CA Intermediate(New) Course capsule @cacscmaportal.pdf - Intermediate Course Accounting ISBN-885-9 Paper 1 Accounting Module 1 Board of Studies The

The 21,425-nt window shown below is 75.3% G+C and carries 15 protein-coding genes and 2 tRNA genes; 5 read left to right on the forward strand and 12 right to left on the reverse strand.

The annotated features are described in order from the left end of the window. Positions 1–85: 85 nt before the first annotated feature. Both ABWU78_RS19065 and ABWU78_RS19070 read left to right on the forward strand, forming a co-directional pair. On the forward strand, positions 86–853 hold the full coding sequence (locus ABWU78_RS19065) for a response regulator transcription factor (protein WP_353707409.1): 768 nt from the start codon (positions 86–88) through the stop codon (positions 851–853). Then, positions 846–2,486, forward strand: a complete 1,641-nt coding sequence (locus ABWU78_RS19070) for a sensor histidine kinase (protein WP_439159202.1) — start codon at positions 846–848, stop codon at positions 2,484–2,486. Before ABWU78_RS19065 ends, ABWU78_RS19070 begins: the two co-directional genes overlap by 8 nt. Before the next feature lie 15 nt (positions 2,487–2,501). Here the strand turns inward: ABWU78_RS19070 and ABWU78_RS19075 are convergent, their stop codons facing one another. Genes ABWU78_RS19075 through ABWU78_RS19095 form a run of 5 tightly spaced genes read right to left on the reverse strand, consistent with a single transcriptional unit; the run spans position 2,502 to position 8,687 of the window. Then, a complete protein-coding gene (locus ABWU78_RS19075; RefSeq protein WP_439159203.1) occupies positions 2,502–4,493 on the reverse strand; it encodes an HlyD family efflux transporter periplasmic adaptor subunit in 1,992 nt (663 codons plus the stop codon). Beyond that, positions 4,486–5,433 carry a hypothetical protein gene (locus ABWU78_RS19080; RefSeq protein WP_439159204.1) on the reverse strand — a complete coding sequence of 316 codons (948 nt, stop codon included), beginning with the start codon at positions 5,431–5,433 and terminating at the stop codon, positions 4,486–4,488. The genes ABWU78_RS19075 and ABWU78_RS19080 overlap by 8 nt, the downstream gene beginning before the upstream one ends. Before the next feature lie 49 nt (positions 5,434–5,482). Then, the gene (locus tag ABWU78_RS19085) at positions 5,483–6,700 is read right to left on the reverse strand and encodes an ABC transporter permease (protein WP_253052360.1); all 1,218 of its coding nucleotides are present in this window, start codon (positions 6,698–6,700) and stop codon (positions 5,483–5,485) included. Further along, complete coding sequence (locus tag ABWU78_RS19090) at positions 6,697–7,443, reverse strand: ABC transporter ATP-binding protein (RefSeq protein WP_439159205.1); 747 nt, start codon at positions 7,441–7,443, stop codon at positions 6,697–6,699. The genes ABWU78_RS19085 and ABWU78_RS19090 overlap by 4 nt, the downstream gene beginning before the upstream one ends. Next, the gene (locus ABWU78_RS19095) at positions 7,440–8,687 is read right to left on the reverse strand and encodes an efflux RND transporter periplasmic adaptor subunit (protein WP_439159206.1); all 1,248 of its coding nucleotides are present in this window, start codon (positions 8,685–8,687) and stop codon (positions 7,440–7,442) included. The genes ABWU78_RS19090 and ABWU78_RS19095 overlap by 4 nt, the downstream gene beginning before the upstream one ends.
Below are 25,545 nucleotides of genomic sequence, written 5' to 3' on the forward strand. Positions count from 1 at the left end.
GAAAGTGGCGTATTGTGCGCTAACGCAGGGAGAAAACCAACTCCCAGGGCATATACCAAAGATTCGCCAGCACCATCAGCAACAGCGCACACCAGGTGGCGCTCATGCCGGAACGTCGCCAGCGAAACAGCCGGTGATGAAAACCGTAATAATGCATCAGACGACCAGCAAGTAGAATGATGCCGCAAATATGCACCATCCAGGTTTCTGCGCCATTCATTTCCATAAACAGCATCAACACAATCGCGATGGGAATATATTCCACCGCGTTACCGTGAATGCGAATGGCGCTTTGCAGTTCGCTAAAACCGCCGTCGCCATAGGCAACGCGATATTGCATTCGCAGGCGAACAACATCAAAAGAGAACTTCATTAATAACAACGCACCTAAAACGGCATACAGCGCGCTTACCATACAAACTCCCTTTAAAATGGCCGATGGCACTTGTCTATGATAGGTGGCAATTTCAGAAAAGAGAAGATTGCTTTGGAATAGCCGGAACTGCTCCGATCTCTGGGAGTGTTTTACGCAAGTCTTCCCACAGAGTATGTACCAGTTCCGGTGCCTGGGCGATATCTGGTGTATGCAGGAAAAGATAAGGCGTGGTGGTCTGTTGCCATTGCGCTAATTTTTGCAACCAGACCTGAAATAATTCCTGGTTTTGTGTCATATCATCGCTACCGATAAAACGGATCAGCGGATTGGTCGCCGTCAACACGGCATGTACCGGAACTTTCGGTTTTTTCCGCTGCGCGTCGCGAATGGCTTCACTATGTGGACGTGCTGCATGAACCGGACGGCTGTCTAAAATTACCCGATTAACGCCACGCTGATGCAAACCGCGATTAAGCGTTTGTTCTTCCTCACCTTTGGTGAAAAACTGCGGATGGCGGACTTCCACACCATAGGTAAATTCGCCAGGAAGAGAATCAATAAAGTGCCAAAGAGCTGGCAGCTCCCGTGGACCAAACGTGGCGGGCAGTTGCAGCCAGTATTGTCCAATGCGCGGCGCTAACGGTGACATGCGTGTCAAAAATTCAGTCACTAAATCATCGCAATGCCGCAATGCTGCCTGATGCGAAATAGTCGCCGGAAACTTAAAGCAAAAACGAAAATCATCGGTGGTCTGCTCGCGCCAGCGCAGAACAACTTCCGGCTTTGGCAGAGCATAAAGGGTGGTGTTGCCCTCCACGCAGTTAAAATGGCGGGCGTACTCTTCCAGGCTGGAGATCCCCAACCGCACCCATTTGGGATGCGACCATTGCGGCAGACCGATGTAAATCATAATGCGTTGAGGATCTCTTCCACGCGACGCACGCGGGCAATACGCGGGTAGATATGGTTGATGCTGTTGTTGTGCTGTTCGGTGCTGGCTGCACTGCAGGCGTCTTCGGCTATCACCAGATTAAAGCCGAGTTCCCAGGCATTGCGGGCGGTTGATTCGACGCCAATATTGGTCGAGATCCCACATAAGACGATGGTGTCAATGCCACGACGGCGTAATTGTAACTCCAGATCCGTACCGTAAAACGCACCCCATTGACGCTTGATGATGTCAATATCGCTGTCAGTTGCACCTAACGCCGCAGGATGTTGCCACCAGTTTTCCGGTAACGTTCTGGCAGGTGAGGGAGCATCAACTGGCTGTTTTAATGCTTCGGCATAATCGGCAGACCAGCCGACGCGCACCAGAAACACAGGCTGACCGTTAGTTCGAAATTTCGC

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Unformatted text preview: Intermediate Course Accounting ISBN : 978-81-8441-885-9 Paper: 1 Accounting Module - 1 Board of Studies The Institute of Chartered Accountants of India A- 29, ICAI Bhawan, Sector-62, Noida-201309 Phone : 0120 - 3045930 E-mail : [email protected] Website : Intermediate Course The Institute of Chartered Accountants of India (Set up by an Act of Parliament) July/2017/P2118(New) New Delhi ACCOUNTING Accounting - A Capsule for Quick Revision Accounting constitutes a significant area of core competence for Chartered Accountancy students. The significance of this subject can be judged from the fact that we have a paper on Accounting at every level of CA course. Accounting papers at Intermediate level under Chartered Accountancy curriculum concentrate on conceptual understanding of the crucial aspects of accounting and acquaint students with the basic concepts, theories and accounting techniques followed by different entities. The objective of Paper 1 “Accounting” at Intermediate level is to acquire the ability to apply specific accounting standards and legislations to different transactions and events and in preparation and presentation of financial statements of various business entities. It has always been the endeavour of Board of Studies to provide quality academic inputs to the students. Keeping in mind this objective, it has been decided to bring forth a crisp and concise capsule for Intermediate Paper 1 ‘Accounting’. Chapter overview has been provided to present a broad outline of the topic coverage in each chapter. The significant points of the topics have been presented through pictorial presentations in this capsule which will help the students in grasping the intricate practical aspects of each topic. This will facilitate the students to recapitulate the whole concepts within minimum time and efforts in the later stages of preparation. Although, the capsule has been prepared keeping in view the new and revised scheme of Education and Training of ICAI, the students of earlier scheme may also be benefitted from it. This capsule, though, facilitates the students in undergoing quick revision, under no circumstances, such revisions can substitute the detailed study of the material provided by the BoS. CHAPTER 1: INTRODUCTION TO ACCOUNTING STANDARDS Chapter Overview Concepts & Benefits of Accounting Standards Concept of Carve Outs Accounting Standards setting process International Financial Reporting Standards as global standards Convergence to IFRS in India Ind AS Significance of Global Standards List of Accounting Standards International Financial Reporting Standards (IFRS) Issuance of Accounting Standards Standardisation of alternative accounting treatments Accounting Standards are written policy documents issued by Government e.g. (MCA) for corporate entities in consultation with NACAS ICAI for non corporate entities Comparability of financial statements Benefits of Accounting Standards Enhanced disclosures Accounting Standards - Benefits Recognition of events and transactions Measurement of transactions and events Presentation of transactions and events Disclosures The Chartered Accountant Student October 2017 ACCOUNTING Accounting Standards Setting Process Significance of Global Standards Identification of area Constitution of study group Preparation of draft and its circulation Cross border flow of money Lower risk of errors of judgment Ascertainment of views of different bodies on draft Global listing in different stock markets Finalisation of exposure draft (E.D.) Comments received on exposure draft (E.D.) Reduced operational challenges Significance of Global Standards Comparability of financial statements Modification of the draft Issuance of AS Greater transparency List of Accounting Standards 1 Disclosure of Accounting Policies 2 Valuation of Inventories 3 Cash Flow Statement 4 Contingencies and Events Occurring after the Balance Sheet Date 5 Net Profit or Loss for the Period, Prior Period Items and Changes in Accounting Policies 7 Construction Contracts 9 Revenue Recognition 10 Property, Plant and Equipment 11 The Effects of Changes in Foreign Exchange Rates 12 Accounting for Government Grants 13 Accounting for Investments 14 Accounting for Amalgamations 15 Employee Benefits 16 Borrowing Costs 17 Segment Reporting 18 Related Party Disclosures 19 Leases 20 Earnings Per Share 21 Consolidated Financial Statements 22 Accounting for Taxes on Income 23 Accounting for Investments in Associates in Consolidated Financial Statements 24 Discontinuing Operations 25 Interim Financial Reporting 26 Intangible Assets 27 Financial Reporting of Interests in Joint Ventures 28 Impairment of Assets 29 Provisions, Contingent Liabilities and Contingent Assets Effectively, there are now only 27 Accounting Standards. October 2017 The Chartered Accountant Student Enhanced accountability Elimination of costly requirements International Financial Reporting Standards (IFRS) IFRS issued by IASB IAS issued by IASC and adopted by IASB Interpretations on IAS/IFRS issued by IFRS Interpretations Committee IFRS Interpretations on IAS issued by SIC International Financial Reporting Standards (IFRSs) as Global Standards IFRSs Principle based set of standards Enhanced transparency and comparability of financial statements Emergence as Global Standards ACCOUNTING Convergence to IFRS in India ICAI Convergence to IFRS; not adoption Deviation from corresponding IFRS, if required Application of IFRS in India considering legal and other conditions prevailing in India Indian Accounting Standards (Ind AS) Decision to have two sets of Accounting standards Ind AS Accounting Standards (AS) Indian Accounting Standards - Benefits Ind AS are IFRS converged standards issued by the Central Government with certain carve outs. Globalization and Liberalization Steps for notification Transparency of financial statements Comparability of financial statements Enhanced Disclosure requirements Objectives and Concepts of Carve Outs Formulation of Ind AS Sent to Central Govt. for Notification Sent to NACAS for deliberation Departures Resulting into carve-outs Formulation by ASB of ICAI Not resulting into carve-outs Deviation from the accounting principles stated in IFRS Removal of options in accounting principles and practices in Ind AS vis-avis IFRS Implementation of Ind AS Corporate entities Voluntary w.e.f. 1/4/15 Mandatory w.e.f. 1/4/16 MCA NBFC 1/4/2018 Roadmap by respective Regulators RBI IRDA Banking Co Insurance Co. 1/4/2018 Earlier adoption not allowed Earlier Ind AS to be implemented from 1.4.2018. However after issuance of IFRS 17, implementation of Ind AS will be from F.Y. 2020-21 The Chartered Accountant Student October 2017 ACCOUNTING CHAPTER 4: FINANCIAL STATEMENTS OF COMPANIES Unit 1: Preparation of Financial Statements of Companies Unit Overview Meaning of Company and maintenance of books of accounts Preparation of financial statements Accounting for Taxes on Income Dividend Distribution Tax Requisites of financial statements Transfer to Reserves Managerial remuneration of managers Declaration and payment of dividend Divisible profits Meaning of Company and Maintenance of Books of Accounts of a Company As per Section 128 of the Companies Act, 2013 Company as per Section 2(20) of the Companies Act, 2013 Every company should prepare and keep at its registered office books of accounts, relevant books and financial statements Company incorporated under the Companies Act, 2013 Under any previous company law (e.g., the Companies Act, 1956) Different types of companies as defined in the Companies Act, 2013 Preparation of Financial Statements on accrual basis and according to double entry system of accounting for every financial year giving a true and fair view of the state of the affairs. Requisites of Financial Statements Schedule III to the Companies Act, 2013 Statement of Profit and loss Balance sheet Cash Flow Statement Financial Statements as per Section 2(40) Notes and other statements Statutory requirements Statement of changes in Equity (if applicable) October 2017 The Chartered Accountant Student Financial Statements Guidance Notes Accounting Standards notified by MCA ACCOUNTING Managerial Remuneration Schedule V Managerial Remuneration (MR) Part I Adequacy of profits Calculated as Profit % as per Sec. 198 As per Schedule V and sections under the Companies Act, 2013. Total MR* < 11% of the net profits as per Sec. 198 Lays down conditions to be fulfilled for the appointment of a managing or whole-time director or a manager without the approval of the Central Govt. Total MR > 11% of the net profits as per Sec. 198 with the approval of the Central Govt. As per Section 197 Subject to Schedule V. *Total managerial remuneration payable includes payable to Directors + Managing director + Whole-time director+ Manager Part II Part III Deals with remuneration payable to managerial person by companies having profits and also by companies having no profits or inadequate profits. Specifies the provisions applicable to parts 1 and 2 of this schedule Part IV Deals with Central Government’s power to relax any requirements in this Schedule. Remuneration Payable by Companies having no Profit or Inadequate Profit without Central Government Approval (i) (ii) (iii) (iv) Where the effective capital is Negative or less than 5 crores 5 crores and above but less than 100 crores 100 crores and above but less than 250 crores 250 crores and above Limit of yearly remuneration payable should not exceed (Rupees) 60 Lakh 84 Lakh 120 Lakh 120 lakh plus 0.01% of the effective capital in excess of ` 250 crore. d en id iv D The availability of Divisible Profits (available for distribution) depends on a number of factors, e.g., their composition, the amount of provisions and appropriations that must be made out of them in priority, etc. ay m a n il io ta s ut en set rib ot as st n f di ay e o A r m ea s o rel Distribution of divisible profit as per number of shares held by share holder Divisible Profits Declaration of a dividend presupposes that there is a trading profit or a surplus available for distribution, arrived at after providing for depreciation on assets, not only for the year in which the profits were earned but also for any arrears of depreciation of the past years. Board of Directors of a company may declare interim dividend during any financial year out of the surplus in the profit and loss account and out of profits of the financial year in which such interim dividend is sought to be declared. Declaration and Payment of Dividend No Dividend can be declared except out of Trading profits after providing for depreciation (a) Current financial year (b) Previous financial years Money provided (in pursuance of guarantee) by Both (a) and (b) Central Government State Government Capital cannot be returned to the shareholders by way of dividend. No dividend should be declared or paid by a company from its reserves other than free reserves. The Chartered Accountant Student October 2017 ACCOUNTING Conditions as per Companies (Declaration and Payment of Dividend) Rules, 2014 Rate of Dividend Should not exceed Average rates of dividend in the 3 years immediately preceding that year This rule does not apply to a company, which has not declared any dividend in each of the three preceding financial year. Amount Total amount drawn from accumulated profits should not exceed 1/10 of Paid-up share capital + free reserves as appearing in the latest audited Financial Statements Utilization Drawn amount should first be used to set off the losses incurred in the FY in which dividend is declared. Balance of reserves After such withdrawal should not fall below 15% of paid up share capital as appearing in the latest audited Financial Statements No company should declare dividend unless carried over previous losses and depreciation not provided in previous year are set off against profit of the company of the current year. Transfer to Reserves Appropriation of a part of Profit As per section 123 (1)of the Companies Act, 2013. As required under law. Dividend Distribution Tax (DDT) Loss or depreciation, whichever is less, in previous years is set off against the profit of the company for the year for which dividend is declared or paid. Disclosure and Presentation of DDT in Financial Statements ● Dividend on shares is shown as an appropriation of profit in the ‘Notes to Accounts’ of the ‘Reserves and Surplus’ item of the Balance sheet. ● DDT liability relates to distribution of profits as dividends which are disclosed as appropriation /allocation of profit in the ‘Notes to Accounts’ of ‘Reserves and Surplus’, it is appropriate that the liability in respect of DDT should also be disclosed therein. AS 22 Accounting for Taxes on Income * Meaning Income Accounting income as per books of accounts Leviable on gross dividend / income Taxable income as per Income Tax Act Differences between accounting income & taxable income that originate in one period DDT paid treated as the final payment of tax on dividends. Addition to the income-tax Are they capable of reversal in one or more subsequent periods? DDT DDT should be payable even if no income-tax is payable The rate is 15% (excluding 12% surcharge* + 3% secondary and higher education cess). Chargeable in respect of the total income of a domestic company. * In specified cases October 2017 The Chartered Accountant Student No Yes Permanent differences Timing differences No accounting adjustments Results in a DTA or a DTL in B/S and form part of the tax expenses in P& L A/c *Accounting for Taxes on Income is not covered in syllabus of Paper 1 under earlier scheme. ACCOUNTING Unit 2: Cash Flow Statement Cash and Cash Equivalents for the Purpose of Cash Flow Statement Unit Overview Definition & Significance of cash flow statement Meaning of Cash & cash equivalents and Cash flow Difference between operating, investing and financing activities. ‘Cash’ include: Cash, Bank balances Preparation of cash flow statement as per AS 3. Definition of Cash Flow Statement + Cash flow statement is a summary of cash receipts and cash payments for accounting period. and Cash equivalents Significance of Cash Flow Statement Accuracy of past assessments of future cash flows. Indicator of amount, timing and certainty of future cash flows. Historical changes & Future requirement of cash & cash equivalents. Cash flow statement depicts Insolvency and liquidity position of an enterprise. Short term highly liquid investments that are readily convertible into known amounts of cash and subject to an insignificant risk of changes in value Ability to generate cash & cash equivalents. Securities with short maturity period of, say, three months or less from date of acquisition Meaning of term Cash Flow Operational efficiency of different enterprises. Cash Flow Inflow from Activities Outflow of Activities Cash increase Cash decrease The Chartered Accountant Student October 2017 ACCOUNTING Classification of Cash Flow Activities Classification of Cash Flow Activities Financing activities (changes in the size and composition of the owner’s equity and borrowings) Investing activities (acquisition and disposal of long-term assets and other investments) Operating activities (principle revenue generating) Methods (Operating Cash flow) Direct method Indirect method Gross cash receipts and gross cash payments Net profit or loss is adjusted instead of individual items of P & L A/c Proforma of Cash Flow Statement prescribed by AS 3 Direct Method Indirect Method Particulars Particulars Operating Activities: Operating Activities: Cash received from sale of goods xxx Closing balance of Profit & Loss Account xxx Cash received from Trade receivables xxx Less: Opening balance of Profit & Loss Account xxx Cash received from sale of services xxx Less: Payment for Cash Purchases xxx Payment to Trade payables xxx Payment for Operating Expenses xxx xxx Reversal of the effects of Profit & Loss Appropriation Account xxx Net Profit after tax xxx Add: Provision for Income Tax xxx Net Profit Before Tax and Extraordinary Items xxx xxx Reversal of the effects of non-cash and non-operating items xxx xxx Effects for changes in Working Capital except cash & cash equivalent xxx e.g. power, rent, electricity Payment for wages & salaries xxx Payment for Income Tax xxx xxx Adjustment for Extraordinary Items xxx Net Cash Flow from Operating Activities xxx xxx Less : Payment of Income Tax Net Cash Flow from Operating Activities October 2017 The Chartered Accountant Student xxx xxx xxx ACCOUNTING CHAPTER 5: PROFIT OR LOSS PRE AND POST INCORPORATION Methods for Computation Chapter Overview Meaning of profit or loss prior to incorporation Methods for computation Apportionment of items of incomes and expenses in pre and post incorporation periods Close off old books and open new books with the assets and liabilities as they existed at the date of incorporation Meaning of Profit or Loss prior to Incorporation referred as Pre-Incorporation Profits or Losses Profit or loss of a business prior to the date Company came into existence Methods for computation Split up the profit of the year in which the business has been transferred, between ‘pre’ and ‘post’ incorporation periods Such profits or losses are of capital nature disclose them separately Time basis (i) Turnover basis (ii) Combination of both (i+ii) Apportionment of Items of Incomes and Expenses in Pre and Post Incorporation Periods Item Basis of Apportionment between pre and Post incorporation period Audit Fees Gross Profit or Gross Loss Sales Ratio or Cost of goods sold Ratio or Time Ratio (i)For Company’s Audit under the Companies Act Variable expenses linked with Turnover [e.g. Selling and distribution expenses, etc.] Types of Audit Charge to Post-incorporation period Sales Ratio (ii)For Tax Audit under the Income-tax Act, 1961 Time Ratio Interest on purchase consideration to vendor Expenses exclusively relating to pre-Incorporation period [e.g. Interest on Vendor’s Capital] Charge to Pre-incorporation period (i) For the period from the date of acquisition of, business to date of incorporation Charge to Pre-incorporation period Expenses exclusively relating to post-incorporation period [e.g. interest on debentures etc.] Charge to Post-incorporation period (ii) From the date of incorporation Charge to Post-incorporation period Fixed Common charges [e.g., Salaries, Office etc.] On the basis of turnover in the respective periods Time basis The Chartered Accountant Student October 2017 ACCOUNTING CHAPTER 6: ACCOUNTING FOR BONUS ISSUE AND RIGHT ISSUE* Chapter Overview Right Issue & its Effects Value of Right Accounting treatment Provisions of the Companies Act, 2013 Definition of Bonus Shares & its Effects Authorised by its articles Partly paid-up shares, if any outstanding are made fully paid-up Definition of Bonus issue Issue of shares at no cost to current shareholders in a company Based upon the number of shares That the shareholder already owns Conditions for issue of bonus shares Company not defaulted for payment of statutory dues of the employees Provisions of the Companies Act Authorised in the general meeting of the company Company not defaulted in payment of interest / principal of fixed deposits/ debt securities issued by it Section 63 allows companies to issue fully paid-up bonus shares from Free reserves Effects of Bonus Issue Securities premium Increase in share capital Reduction in EPS and other per share values Capital redemption reserve Favourable act considered by markets Bonus shares Can’t be issued Out of reserves created by revaluation of assets Adjustment in market price in lieu of dividend *Right Issue is not covered in the syllabus of Paper 1 under the earlier scheme. October 2017 The Chartered Accountant Student Reduction in accumulated profits ACCOUNTING Effects of Right Issue Accounting...